The reading from the Gospel according to Luke this morning is called the song of Zechariah.  First…a little background.  Zechariah is the father of John the Baptist.  He was a priest at the temple and was randomly chosen one day to be the priest who entered the most sacred part of the temple.  While he was deep inside the temple, all by himself, an angel was suddenly standing alongside him.  The angel told Zechariah that he was going to be a father.  Normally such news would make a man happy.  But there is a twist—Zechariah is an old man when this happens.  He and his wife, Elizabeth, have been unable to have children and have pretty much given up the idea.  Long story short…Zechariah doubts God can do this.  The angel gets a pained look on his face.  And Zechariah no longer has the ability to speak.

     Then comes the day when Zechariah and Elizabeth go to the temple to give their child a name.  Zechariah is still quite unable to speak, unable to declare that he wants the baby named John.  He finally grabs something to write with and scribbles “His name is John!”  That loosens things up and Zechariah is again able to speak.  He hasn’t been able to talk for months.  What will he say?

     Zechariah doesn’t curse God.  He doesn’t complain about his situation.  His first words are words of praise to God.  Zechariah is the first person to tell the people that the Savior is on the way.  He then proceeds to predict what will happen to his own son.  John will be a prophet sent from God.  He will precede the Messiah and will announce the Savior to the world.  Zechariah also speaks about what God is going to do.  God is going to save the people.  God is going to reverse the darkness the people have lived in for generations and is going to bring light to the world. Zechariah’s song of praise ends with the words, “God will guide our steps into the path of peace.”  This is the key phrase of this passage.  “Guide our steps into the path of peace.”  This one short phrase says volumes about peace.  We don’t need to invent the whole process.  We don’t need to do all the work.  God has already established a path for peace.  It changes everything when we stop expecting God to bring every troubled spot into a state of peace and realize that we have a part to play in this too.  We are called to be God’s partners in peacemaking.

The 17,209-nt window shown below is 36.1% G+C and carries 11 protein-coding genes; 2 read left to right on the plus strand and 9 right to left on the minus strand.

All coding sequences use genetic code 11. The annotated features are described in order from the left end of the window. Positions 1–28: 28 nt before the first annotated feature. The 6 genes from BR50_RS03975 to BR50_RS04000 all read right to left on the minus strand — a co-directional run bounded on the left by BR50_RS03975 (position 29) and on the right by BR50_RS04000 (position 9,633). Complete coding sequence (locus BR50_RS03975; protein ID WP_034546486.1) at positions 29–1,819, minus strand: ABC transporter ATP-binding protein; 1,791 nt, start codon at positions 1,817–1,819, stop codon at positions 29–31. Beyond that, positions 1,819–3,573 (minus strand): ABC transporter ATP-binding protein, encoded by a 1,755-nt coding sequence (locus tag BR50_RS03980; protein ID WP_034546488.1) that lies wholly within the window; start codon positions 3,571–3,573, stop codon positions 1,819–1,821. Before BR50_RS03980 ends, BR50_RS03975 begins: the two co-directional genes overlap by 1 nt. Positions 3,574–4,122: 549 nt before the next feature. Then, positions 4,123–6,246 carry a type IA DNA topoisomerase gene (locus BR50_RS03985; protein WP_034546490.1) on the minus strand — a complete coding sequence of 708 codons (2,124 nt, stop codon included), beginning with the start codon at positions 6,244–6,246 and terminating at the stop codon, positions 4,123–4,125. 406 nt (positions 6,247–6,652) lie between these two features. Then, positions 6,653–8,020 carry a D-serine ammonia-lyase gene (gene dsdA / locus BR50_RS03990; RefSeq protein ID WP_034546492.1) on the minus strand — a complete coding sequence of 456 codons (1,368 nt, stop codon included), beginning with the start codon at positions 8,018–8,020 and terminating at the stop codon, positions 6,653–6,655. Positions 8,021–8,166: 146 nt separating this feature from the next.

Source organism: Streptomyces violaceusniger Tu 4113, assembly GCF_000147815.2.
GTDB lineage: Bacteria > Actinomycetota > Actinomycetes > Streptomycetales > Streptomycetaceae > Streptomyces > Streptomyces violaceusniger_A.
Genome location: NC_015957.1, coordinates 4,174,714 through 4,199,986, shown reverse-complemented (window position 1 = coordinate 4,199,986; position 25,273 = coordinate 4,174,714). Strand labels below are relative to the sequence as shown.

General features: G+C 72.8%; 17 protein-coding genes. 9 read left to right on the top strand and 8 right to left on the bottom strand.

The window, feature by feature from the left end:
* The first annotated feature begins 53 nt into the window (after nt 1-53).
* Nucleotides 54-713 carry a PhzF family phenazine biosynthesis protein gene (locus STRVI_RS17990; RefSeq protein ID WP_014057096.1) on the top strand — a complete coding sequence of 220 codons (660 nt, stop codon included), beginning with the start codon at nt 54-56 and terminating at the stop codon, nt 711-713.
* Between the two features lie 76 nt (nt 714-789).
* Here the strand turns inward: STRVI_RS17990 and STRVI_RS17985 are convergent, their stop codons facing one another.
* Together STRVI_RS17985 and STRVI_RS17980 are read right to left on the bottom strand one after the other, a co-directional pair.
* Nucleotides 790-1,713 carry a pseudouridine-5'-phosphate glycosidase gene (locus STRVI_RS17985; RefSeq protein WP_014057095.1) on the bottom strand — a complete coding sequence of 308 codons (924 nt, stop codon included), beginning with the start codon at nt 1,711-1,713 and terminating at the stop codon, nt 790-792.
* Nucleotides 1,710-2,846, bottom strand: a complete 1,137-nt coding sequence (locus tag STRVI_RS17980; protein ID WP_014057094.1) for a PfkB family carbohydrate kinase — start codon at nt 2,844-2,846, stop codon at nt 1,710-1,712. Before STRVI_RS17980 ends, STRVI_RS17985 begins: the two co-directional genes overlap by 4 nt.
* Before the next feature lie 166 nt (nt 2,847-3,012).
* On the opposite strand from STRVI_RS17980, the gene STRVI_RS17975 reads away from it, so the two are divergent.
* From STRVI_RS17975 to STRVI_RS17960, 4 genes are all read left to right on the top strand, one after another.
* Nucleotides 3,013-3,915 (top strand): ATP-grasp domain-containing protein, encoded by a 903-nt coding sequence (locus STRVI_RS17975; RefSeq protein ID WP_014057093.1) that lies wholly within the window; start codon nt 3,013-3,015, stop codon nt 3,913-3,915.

This is also the path of peace that Jesus established with the woman at the well.  Jesus knew that people who know each other care about each other.  People who care about each other stand up for each other.  Peacemaking is not an idea…it’s a practice.  It’s about building bridges and crossing what divides us.  That’s what this church and a zillion other churches and organizations are doing around the world.  Today is a day to celebrate the work that is going on and to pray that it would continue and grow.  Thanks be to God!